City shows interest in joining animal shelter group

City officials say current county shelter operated by Yolo County Sheriff’s Department doesn’t adequately meet needs of Winters residents
A rendering of what a new Yolo County Animal Shelter may look like. Image: Indigo Architects/Handout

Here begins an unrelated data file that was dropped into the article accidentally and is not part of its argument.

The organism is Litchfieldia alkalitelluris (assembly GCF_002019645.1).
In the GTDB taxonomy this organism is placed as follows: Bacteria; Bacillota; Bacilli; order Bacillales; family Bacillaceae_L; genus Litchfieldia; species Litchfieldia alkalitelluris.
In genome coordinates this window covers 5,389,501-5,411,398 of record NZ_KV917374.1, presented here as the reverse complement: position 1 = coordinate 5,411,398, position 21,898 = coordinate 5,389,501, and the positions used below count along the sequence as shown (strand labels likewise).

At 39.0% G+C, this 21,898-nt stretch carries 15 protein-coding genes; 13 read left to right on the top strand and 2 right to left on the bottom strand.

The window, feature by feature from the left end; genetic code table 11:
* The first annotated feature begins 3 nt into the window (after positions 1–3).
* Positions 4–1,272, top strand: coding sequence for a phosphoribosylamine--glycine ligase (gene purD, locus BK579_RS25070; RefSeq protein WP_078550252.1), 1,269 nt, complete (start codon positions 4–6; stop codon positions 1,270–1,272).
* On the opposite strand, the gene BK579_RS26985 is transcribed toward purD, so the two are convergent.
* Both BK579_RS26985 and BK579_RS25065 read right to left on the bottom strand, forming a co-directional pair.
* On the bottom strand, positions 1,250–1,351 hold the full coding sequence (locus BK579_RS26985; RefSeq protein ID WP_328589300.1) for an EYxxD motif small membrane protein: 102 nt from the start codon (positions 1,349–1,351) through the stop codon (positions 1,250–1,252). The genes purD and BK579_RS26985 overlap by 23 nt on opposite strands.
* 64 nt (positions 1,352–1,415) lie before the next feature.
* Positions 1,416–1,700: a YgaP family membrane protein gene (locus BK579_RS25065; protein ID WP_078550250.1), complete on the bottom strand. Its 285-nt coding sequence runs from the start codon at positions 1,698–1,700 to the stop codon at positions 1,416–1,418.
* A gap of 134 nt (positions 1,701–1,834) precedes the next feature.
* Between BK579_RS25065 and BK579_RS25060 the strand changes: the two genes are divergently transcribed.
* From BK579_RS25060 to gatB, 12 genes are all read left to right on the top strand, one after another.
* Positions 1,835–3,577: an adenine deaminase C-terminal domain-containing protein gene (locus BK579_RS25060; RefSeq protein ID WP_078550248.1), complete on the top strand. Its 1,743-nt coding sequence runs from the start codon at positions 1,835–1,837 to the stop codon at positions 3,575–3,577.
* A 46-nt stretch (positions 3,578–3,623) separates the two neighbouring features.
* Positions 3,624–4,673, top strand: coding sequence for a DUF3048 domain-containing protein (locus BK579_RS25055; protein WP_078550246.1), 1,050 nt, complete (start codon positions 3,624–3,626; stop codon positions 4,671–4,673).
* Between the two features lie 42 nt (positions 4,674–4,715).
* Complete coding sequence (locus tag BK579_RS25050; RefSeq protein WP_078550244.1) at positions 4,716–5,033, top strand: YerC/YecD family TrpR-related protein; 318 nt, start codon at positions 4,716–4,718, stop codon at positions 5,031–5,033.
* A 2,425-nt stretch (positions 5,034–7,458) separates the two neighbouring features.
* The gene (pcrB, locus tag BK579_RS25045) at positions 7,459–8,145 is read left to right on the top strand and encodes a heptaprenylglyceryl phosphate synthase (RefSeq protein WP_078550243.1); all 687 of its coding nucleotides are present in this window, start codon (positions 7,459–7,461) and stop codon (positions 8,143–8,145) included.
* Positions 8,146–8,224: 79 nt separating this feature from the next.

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exploring the potential formation of an animal shelter Joint Powers Agreement (JPA), which could lead to both the development of a new animal shelter and improvements to animal services in Winters and other communities. The exploratory group stemmed from a 2013 U.C. Davis report commissioned by the Sacramento Local Agency Formation Commission (LAFCO) that found the 1970s-era county animal shelter in Woodland operated by the Yolo County Sheriff’s Department was “inadequate, outdated and compromises the…ability to adequately serve the community.” At the city council meeting, City Manager John Donlevy said he didn’t think ill of the members of the Sheriff’s Department who operated the current shelter program, but that the current model is too expensive and doesn’t adequately address the needs of the city. “No disparagement at all to the men and women who work there — they do their best — but they’re expensive employees,” Donlevy said, citing the pension costs associated with sheriff’s employees who run the shelter and other service costs. Those service costs increased last year by nearly $24,000, a 25 percent year-over-year increase, Donlevy said, adding that “there are ways to reduce the amount we pay.” But not under the current model: Communities like Winters get a bill for services rendered, even if those services aren’t adequate for the city’s residents. Donlevy noted that for nearly two decades, Winters has never had a spay-neuter clinic, despite the city’s best efforts. “We pay, and I will tell you that over the years, the Sheriff has said, if you don’t like it, go find another option,” Donlevy said. For the last few years, some communities have started looking at other options. Following the 2013 study, a handful of people have considered the idea of forming a JPA that would oversee a new animal shelter located somewhere in the county. In theory, under the JPA, each community who invested in the creation of the animal shelter and associated services would be able to express what services would best be rendered for their city’s residents. Lisa Gaynes, the Director of animal welfare group Unleashing the Possibilities and a proponent of the JPA proposal, said part of the process would be polling city residents to find out what services are needed because “what we need is probably different from what Davis and Woodland needs.” “Education is wonderful, we need a new building, but we need services, we need spay-neuter services, we need a way to deal with the problems we have now,” Gaynes said. “Animal control is incapable of getting physically to the places where we need services.” Gaynes added that there were plenty of passionate people in support of the shelter and services proposal, but that what the group really needed were experts who had been involved in similar projects. “We’re not the only rural area (in the state) where the county is very large and serving the entire population,” Gaynes said. “There are other templates that we can follow and how we spend our money to do that.” How much money it would take to get a new animal shelter going is something that the JPA would explore. There are a handful of different options on the table, including one that would repurpose a fire station in Woodland and another that would create a new 28,000-square feet shelter based on a design presented by Indigo Architects to the Yolo County Board of Supervisors last year. Those plans come with a potential price tag between $15 million and $24 million, though some of that would be offset by private fundraising; Unleashing the Possibilities recently said it might be able to put as much as $8 million into the project. City officials agree that the costs associated with developing and managing a new animal shelter would be worth it given the increased attention on the service needs of city residents. There is some evidence that forming a JPA yields better services: After Stanislaus County formed its animal shelter JPA in 2010, the county expanded canvassing for its cat licensing program. The increased canvassing caused the amount of at licenses in the city to nearly triple between December 2010 and February 2011, according to figures made available by the city. At the end of the discussion, the city council voted unanimously to move forward with an interest in creating the JPA. They won’t be at the table alone: Last month, Yolo County and the city of Davis expressed interest in the JPA, too.]]>

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